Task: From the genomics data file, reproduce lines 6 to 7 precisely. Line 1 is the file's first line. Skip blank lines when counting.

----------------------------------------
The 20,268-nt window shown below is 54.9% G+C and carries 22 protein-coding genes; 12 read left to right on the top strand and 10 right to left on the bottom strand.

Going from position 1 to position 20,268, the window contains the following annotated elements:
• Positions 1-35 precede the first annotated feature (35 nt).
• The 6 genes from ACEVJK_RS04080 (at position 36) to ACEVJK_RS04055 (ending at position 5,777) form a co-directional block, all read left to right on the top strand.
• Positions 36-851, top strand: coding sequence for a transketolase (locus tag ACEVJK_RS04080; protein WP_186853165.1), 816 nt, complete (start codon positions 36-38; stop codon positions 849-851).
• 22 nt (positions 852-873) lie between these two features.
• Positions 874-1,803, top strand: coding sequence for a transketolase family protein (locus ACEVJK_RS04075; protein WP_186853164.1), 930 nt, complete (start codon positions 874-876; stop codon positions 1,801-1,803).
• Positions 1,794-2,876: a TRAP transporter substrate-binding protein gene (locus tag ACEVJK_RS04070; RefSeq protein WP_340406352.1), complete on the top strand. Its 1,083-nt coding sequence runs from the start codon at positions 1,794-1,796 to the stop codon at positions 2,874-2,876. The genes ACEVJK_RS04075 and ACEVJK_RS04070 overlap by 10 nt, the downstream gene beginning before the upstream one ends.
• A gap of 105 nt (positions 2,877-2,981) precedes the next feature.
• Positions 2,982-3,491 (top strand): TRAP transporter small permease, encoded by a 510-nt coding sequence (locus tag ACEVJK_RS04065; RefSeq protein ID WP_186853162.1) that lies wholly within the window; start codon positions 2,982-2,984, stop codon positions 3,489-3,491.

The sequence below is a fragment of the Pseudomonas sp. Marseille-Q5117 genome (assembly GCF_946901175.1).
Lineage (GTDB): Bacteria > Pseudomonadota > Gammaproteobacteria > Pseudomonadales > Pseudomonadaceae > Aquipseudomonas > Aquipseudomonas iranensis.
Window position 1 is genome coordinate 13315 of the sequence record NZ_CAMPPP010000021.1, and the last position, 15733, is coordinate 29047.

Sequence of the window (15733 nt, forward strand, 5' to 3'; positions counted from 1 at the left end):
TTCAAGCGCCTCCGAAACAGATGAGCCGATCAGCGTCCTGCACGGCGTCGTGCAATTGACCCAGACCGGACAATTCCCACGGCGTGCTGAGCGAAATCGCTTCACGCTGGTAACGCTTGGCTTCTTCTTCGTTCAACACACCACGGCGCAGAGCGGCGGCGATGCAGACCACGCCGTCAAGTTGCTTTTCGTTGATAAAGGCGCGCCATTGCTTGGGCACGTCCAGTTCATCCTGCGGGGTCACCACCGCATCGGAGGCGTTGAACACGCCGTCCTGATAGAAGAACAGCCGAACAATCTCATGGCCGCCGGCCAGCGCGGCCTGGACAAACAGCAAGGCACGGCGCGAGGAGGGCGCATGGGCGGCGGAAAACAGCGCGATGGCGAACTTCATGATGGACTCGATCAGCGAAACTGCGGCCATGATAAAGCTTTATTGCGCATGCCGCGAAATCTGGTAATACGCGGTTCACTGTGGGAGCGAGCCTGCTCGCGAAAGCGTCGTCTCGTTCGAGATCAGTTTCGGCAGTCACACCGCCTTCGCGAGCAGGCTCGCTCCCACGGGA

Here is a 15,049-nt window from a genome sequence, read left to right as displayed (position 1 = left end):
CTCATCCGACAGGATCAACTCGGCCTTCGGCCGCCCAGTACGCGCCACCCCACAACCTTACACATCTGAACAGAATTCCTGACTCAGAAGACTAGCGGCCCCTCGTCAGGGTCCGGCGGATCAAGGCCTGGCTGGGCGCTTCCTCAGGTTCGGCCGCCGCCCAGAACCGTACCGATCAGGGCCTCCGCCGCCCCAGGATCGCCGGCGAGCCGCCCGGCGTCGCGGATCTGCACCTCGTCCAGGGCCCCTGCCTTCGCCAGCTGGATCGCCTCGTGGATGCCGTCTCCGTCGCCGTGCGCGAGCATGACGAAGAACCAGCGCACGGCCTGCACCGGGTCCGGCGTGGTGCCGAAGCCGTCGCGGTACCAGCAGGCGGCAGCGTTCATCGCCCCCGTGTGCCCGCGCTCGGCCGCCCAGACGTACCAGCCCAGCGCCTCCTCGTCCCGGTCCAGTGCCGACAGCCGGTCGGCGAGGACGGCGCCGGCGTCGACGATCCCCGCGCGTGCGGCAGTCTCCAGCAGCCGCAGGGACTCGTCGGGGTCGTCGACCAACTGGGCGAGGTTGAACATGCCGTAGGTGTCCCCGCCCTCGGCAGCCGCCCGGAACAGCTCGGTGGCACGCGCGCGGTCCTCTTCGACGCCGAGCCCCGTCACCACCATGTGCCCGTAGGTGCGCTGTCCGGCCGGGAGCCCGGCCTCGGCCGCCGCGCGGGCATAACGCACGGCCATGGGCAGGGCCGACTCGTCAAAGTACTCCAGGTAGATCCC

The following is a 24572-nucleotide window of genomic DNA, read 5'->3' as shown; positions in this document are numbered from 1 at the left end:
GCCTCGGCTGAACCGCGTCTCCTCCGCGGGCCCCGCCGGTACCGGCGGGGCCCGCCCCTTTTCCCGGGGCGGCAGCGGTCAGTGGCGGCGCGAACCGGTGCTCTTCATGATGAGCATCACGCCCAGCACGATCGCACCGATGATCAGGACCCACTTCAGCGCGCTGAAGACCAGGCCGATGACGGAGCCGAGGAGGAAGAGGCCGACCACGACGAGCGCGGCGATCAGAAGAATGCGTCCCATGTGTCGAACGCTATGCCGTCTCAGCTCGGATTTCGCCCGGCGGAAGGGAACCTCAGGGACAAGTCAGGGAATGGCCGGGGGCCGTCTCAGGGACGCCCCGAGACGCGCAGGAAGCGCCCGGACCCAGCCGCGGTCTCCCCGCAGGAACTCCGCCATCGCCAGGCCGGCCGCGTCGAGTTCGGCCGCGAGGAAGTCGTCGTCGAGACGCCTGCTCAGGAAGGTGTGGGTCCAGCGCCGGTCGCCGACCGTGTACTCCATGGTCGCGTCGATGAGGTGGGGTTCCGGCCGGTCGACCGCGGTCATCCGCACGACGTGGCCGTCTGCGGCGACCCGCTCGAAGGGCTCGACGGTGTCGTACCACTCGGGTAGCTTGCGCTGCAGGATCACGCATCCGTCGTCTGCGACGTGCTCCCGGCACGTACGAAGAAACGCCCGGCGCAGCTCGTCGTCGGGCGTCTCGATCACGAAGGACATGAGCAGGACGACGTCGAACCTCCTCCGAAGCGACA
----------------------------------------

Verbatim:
• 22 nt (positions 852-873) lie between these two features.
• Positions 874-1,803, top strand: coding sequence for a transketolase family protein (locus ACEVJK_RS04075; protein WP_186853164.1), 930 nt, complete (start codon positions 874-876; stop codon positions 1,801-1,803).